By Michael P. McConnell | DailyTribune.com
FERNDALE – A new ordinance is in the works to turn down the heat on a simmering disagreement between downtown Ferndale restaurants owners and food truck operators.
City Council members are again taking up the issue Monday after a number of downtown business owners objected to a food vendor ordinance officials were set to enact last month.
Food trucks with specialty and ethnic menus are an increasingly popular trend in cities throughout the nation and southeast Michigan. The Michigan Mobile Food Vendors Association in the past couple of months has organized monthly events in Royal Oak and Ferndale with multiple trucks. Individual food trucks wheel into downtowns throughout the region on week days and weekends, depending on local ordinances.
In Ferndale, officials have reviewed how other cities from Ann Arbor to Seattle are dealing with food trucks — which are like restaurant kitchens on wheels — to come up with a policy.
“There was some pushback from our restaurant owners,” Mayor Dave Coulter said. “They have some legitimate concerns about how food truck operators and pushcart vendors will impact their bricks-and-mortar businesses.”
Restaurant owners wanted more involvement in how the final vendor ordinance in Ferndale is drafted, Coulter added.
“On the other hand, the food vendors want any new rules to be flexible enough for them to make a profit,” he said.
Food truck vendors using Facebook and Twitter to announce their upcoming locations have had more serious problems in big cities like Chicago and New York – where the potential customer base is huge in a single location and police are vigilant about issuing expensive parking tickets.
Food truck and pushcart vendors started showing up in Ferndale last year, trying out different locations at different times in a quest to attract customers. That approach proved to be unwieldy for traditional restaurant owners, who complained the vendors were siphoning customers from their permanently placed businesses.
Restaurant owners contend they are tax-paying members of the community and deserve to be heard on the issue. Others have said pushcart vendors shouldn’t be allowed to stroll along the sidewalks at will, sometimes stopping to serve hot dogs or other food in front of existing eateries.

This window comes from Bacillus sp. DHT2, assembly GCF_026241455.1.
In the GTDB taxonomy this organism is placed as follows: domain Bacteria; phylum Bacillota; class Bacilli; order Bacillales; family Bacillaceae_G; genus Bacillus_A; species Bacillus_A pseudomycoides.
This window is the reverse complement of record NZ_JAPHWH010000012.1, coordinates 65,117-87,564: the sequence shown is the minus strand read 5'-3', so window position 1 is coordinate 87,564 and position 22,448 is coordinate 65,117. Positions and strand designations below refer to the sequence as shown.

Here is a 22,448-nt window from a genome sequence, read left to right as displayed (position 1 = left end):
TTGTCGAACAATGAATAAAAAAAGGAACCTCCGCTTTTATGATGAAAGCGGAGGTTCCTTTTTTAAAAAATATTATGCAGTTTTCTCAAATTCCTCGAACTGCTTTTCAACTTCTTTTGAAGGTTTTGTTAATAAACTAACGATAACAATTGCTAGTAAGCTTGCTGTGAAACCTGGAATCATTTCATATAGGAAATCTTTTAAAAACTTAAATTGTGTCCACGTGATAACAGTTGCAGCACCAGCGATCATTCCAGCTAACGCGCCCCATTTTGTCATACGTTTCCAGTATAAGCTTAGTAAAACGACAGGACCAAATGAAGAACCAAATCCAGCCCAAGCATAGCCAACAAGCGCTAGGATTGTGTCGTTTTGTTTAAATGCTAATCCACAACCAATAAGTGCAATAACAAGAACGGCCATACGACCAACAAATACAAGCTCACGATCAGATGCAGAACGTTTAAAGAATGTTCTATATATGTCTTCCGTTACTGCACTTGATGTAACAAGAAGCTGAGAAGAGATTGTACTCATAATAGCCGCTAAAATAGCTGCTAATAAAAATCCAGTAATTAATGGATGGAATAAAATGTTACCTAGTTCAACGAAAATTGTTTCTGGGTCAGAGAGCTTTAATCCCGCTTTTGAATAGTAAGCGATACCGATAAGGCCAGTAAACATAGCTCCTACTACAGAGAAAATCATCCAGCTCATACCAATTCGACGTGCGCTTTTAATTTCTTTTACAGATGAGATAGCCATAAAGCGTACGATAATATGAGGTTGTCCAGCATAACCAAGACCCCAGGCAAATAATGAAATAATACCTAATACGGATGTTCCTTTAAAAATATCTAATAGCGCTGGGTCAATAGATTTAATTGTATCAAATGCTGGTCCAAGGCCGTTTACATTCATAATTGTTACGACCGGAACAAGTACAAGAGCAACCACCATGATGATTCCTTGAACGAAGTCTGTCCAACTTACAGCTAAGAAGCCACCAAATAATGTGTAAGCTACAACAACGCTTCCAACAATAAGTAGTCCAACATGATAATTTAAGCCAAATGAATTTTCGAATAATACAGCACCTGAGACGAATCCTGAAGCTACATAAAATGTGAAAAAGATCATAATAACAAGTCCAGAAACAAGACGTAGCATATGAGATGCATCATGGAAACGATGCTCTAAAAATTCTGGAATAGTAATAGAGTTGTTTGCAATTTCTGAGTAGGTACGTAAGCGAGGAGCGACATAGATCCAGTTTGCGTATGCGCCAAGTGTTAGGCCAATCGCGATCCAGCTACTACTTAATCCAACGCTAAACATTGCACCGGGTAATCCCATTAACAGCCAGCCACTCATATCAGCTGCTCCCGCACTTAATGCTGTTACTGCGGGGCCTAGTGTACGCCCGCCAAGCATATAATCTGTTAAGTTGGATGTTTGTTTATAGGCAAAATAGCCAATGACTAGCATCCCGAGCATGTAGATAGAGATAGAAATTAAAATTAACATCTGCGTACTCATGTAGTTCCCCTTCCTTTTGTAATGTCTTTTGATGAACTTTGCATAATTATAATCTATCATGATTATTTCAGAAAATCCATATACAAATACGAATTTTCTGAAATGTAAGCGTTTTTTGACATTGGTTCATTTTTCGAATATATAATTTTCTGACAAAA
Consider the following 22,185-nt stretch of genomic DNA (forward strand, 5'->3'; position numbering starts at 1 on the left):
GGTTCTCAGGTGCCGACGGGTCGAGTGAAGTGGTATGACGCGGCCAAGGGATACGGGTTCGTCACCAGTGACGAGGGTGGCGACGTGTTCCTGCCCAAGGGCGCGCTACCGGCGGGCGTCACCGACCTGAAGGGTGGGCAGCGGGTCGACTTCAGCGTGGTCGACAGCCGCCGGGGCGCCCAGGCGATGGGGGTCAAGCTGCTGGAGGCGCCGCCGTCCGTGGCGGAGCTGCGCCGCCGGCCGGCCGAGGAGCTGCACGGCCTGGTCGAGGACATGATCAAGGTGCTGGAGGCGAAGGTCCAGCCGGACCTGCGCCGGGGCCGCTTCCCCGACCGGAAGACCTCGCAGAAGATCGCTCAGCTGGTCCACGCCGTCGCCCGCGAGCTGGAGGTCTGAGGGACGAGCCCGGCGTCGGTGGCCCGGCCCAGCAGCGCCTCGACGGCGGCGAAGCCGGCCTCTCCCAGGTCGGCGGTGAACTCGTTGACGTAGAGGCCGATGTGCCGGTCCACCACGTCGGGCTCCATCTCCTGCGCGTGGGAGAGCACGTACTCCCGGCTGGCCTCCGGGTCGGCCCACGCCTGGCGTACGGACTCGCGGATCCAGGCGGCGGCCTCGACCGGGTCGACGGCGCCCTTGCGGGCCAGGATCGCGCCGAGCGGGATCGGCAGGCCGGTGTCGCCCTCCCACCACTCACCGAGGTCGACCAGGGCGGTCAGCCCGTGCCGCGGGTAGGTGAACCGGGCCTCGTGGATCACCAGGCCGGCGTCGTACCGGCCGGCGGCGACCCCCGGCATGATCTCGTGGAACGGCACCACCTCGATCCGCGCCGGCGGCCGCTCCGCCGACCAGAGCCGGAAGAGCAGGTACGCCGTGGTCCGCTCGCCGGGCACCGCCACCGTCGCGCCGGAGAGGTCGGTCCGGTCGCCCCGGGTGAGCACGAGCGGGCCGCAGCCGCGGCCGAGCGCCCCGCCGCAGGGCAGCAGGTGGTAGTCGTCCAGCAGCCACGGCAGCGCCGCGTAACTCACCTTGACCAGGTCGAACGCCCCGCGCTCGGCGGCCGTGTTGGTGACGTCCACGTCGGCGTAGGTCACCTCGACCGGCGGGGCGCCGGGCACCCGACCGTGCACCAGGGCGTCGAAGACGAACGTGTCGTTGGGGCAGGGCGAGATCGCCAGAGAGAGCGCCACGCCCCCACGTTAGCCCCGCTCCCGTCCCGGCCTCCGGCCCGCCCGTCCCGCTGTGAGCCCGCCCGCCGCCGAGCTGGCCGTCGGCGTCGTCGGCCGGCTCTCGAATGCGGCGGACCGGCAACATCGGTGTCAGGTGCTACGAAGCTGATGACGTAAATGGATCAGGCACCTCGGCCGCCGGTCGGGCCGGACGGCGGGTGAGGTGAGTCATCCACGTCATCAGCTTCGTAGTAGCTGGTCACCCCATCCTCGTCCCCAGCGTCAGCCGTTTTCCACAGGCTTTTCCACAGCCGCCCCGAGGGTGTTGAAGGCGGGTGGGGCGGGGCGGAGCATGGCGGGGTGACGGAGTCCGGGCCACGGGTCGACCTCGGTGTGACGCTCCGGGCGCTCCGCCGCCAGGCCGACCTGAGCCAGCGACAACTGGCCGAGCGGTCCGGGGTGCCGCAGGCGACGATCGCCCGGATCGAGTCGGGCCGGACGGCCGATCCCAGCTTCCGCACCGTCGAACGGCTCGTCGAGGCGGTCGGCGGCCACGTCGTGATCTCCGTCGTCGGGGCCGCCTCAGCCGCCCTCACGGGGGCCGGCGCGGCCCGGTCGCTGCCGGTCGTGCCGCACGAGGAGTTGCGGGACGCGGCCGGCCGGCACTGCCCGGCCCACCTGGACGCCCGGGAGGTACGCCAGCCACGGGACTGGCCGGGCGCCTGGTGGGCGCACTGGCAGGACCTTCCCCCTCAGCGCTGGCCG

“We have always realized that (mobile food vendors) add life and vitality to the downtown,” said Cristina Sheppard-Decius, Ferndale’s downtown development authority’s executive director. “But we have to be cautious about how much of this activity we allow and consider the impact on our businesses.”
City officials on Monday will review recommendations from the Ferndale DDA on food vendor licensing, along with limits on the times and places vendors can operate.
Suggested guidelines include limiting food truck vendors to one day in the downtown in a section of the City Hall parking lot, from 8 a.m. Tuesdays to 3 a.m. the next day. Food trucks could also operate from 12 a.m. to 3 a.m. on other days in designated loading zones if approved by the police chief.
License fees for food trucks would cost $550, along with a $100 application fee and a $50 renewal fee.
Pushcart vendors could operate in the downtown only from 8 a.m. Thursday to 3 a.m. the next day. The vendors would be confined to the pedestrian alley on West Nine Mile between Woodward and Allen. Pushcart operators would pay $250 license fee, and the same application and renewal fees as food truck vendors.
“The other cities and states we looked at are all having issues with this,” Sheppard-Decius said. “The impact of food vendors could potentially be good or bad, depending on how a community’s ordinance is written.”